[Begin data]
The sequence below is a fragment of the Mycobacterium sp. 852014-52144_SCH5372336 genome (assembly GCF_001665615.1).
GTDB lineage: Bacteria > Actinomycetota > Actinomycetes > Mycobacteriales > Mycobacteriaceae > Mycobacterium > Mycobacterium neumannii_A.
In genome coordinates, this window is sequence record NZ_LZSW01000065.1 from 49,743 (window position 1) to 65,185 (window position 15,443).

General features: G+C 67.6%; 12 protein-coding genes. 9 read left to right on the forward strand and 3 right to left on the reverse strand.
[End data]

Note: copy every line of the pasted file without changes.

The sequence below is a fragment of the Mycobacterium sp. 852014-52144_SCH5372336 genome (assembly GCF_001665615.1).
GTDB lineage: Bacteria > Actinomycetota > Actinomycetes > Mycobacteriales > Mycobacteriaceae > Mycobacterium > Mycobacterium neumannii_A.
In genome coordinates, this window is sequence record NZ_LZSW01000065.1 from 49,743 (window position 1) to 65,185 (window position 15,443).

General features: G+C 67.6%; 12 protein-coding genes. 9 read left to right on the forward strand and 3 right to left on the reverse strand.